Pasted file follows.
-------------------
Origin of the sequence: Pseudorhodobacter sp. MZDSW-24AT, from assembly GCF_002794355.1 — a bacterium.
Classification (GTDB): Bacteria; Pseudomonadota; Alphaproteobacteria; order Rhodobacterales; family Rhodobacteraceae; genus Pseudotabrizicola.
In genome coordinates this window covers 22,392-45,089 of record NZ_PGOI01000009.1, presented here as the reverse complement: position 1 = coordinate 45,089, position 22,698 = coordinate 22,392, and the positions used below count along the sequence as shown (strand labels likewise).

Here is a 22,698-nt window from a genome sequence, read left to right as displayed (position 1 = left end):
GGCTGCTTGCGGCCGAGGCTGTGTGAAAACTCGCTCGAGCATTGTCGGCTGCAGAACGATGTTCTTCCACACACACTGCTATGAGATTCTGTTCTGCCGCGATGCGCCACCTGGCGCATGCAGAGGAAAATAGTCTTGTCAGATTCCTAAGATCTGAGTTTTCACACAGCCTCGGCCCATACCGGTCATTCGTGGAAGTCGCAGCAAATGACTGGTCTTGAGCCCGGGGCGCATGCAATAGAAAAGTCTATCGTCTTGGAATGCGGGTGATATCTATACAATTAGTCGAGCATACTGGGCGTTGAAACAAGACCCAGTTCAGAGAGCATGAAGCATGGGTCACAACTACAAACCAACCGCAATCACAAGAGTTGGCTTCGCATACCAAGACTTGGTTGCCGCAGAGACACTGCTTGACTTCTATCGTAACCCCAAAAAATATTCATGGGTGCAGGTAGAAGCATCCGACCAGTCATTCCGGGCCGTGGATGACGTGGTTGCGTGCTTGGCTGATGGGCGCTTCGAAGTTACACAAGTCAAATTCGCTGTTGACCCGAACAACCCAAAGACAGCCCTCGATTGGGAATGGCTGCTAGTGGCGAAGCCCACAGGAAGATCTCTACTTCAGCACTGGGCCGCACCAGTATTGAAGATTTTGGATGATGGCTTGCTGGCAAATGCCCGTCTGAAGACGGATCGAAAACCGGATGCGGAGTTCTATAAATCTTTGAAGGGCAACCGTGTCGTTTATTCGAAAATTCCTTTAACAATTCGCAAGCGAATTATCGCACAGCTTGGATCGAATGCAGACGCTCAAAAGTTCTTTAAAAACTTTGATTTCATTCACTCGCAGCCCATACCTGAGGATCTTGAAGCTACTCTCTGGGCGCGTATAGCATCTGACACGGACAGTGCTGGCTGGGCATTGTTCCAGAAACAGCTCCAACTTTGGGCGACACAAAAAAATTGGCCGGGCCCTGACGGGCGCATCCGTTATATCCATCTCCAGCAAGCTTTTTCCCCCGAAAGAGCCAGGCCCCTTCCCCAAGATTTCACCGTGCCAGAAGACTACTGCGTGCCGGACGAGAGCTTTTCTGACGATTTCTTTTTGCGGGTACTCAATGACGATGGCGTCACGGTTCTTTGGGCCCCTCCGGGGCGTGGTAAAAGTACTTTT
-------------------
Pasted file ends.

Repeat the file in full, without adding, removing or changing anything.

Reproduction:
Origin of the sequence: Pseudorhodobacter sp. MZDSW-24AT, from assembly GCF_002794355.1 — a bacterium.
Classification (GTDB): Bacteria; Pseudomonadota; Alphaproteobacteria; order Rhodobacterales; family Rhodobacteraceae; genus Pseudotabrizicola.
In genome coordinates this window covers 22,392-45,089 of record NZ_PGOI01000009.1, presented here as the reverse complement: position 1 = coordinate 45,089, position 22,698 = coordinate 22,392, and the positions used below count along the sequence as shown (strand labels likewise).

Here is a 22,698-nt window from a genome sequence, read left to right as displayed (position 1 = left end):
GGCTGCTTGCGGCCGAGGCTGTGTGAAAACTCGCTCGAGCATTGTCGGCTGCAGAACGATGTTCTTCCACACACACTGCTATGAGATTCTGTTCTGCCGCGATGCGCCACCTGGCGCATGCAGAGGAAAATAGTCTTGTCAGATTCCTAAGATCTGAGTTTTCACACAGCCTCGGCCCATACCGGTCATTCGTGGAAGTCGCAGCAAATGACTGGTCTTGAGCCCGGGGCGCATGCAATAGAAAAGTCTATCGTCTTGGAATGCGGGTGATATCTATACAATTAGTCGAGCATACTGGGCGTTGAAACAAGACCCAGTTCAGAGAGCATGAAGCATGGGTCACAACTACAAACCAACCGCAATCACAAGAGTTGGCTTCGCATACCAAGACTTGGTTGCCGCAGAGACACTGCTTGACTTCTATCGTAACCCCAAAAAATATTCATGGGTGCAGGTAGAAGCATCCGACCAGTCATTCCGGGCCGTGGATGACGTGGTTGCGTGCTTGGCTGATGGGCGCTTCGAAGTTACACAAGTCAAATTCGCTGTTGACCCGAACAACCCAAAGACAGCCCTCGATTGGGAATGGCTGCTAGTGGCGAAGCCCACAGGAAGATCTCTACTTCAGCACTGGGCCGCACCAGTATTGAAGATTTTGGATGATGGCTTGCTGGCAAATGCCCGTCTGAAGACGGATCGAAAACCGGATGCGGAGTTCTATAAATCTTTGAAGGGCAACCGTGTCGTTTATTCGAAAATTCCTTTAACAATTCGCAAGCGAATTATCGCACAGCTTGGATCGAATGCAGACGCTCAAAAGTTCTTTAAAAACTTTGATTTCATTCACTCGCAGCCCATACCTGAGGATCTTGAAGCTACTCTCTGGGCGCGTATAGCATCTGACACGGACAGTGCTGGCTGGGCATTGTTCCAGAAACAGCTCCAACTTTGGGCGACACAAAAAAATTGGCCGGGCCCTGACGGGCGCATCCGTTATATCCATCTCCAGCAAGCTTTTTCCCCCGAAAGAGCCAGGCCCCTTCCCCAAGATTTCACCGTGCCAGAAGACTACTGCGTGCCGGACGAGAGCTTTTCTGACGATTTCTTTTTGCGGGTACTCAATGACGATGGCGTCACGGTTCTTTGGGCCCCTCCGGGGCGTGGTAAAAGTACTTTT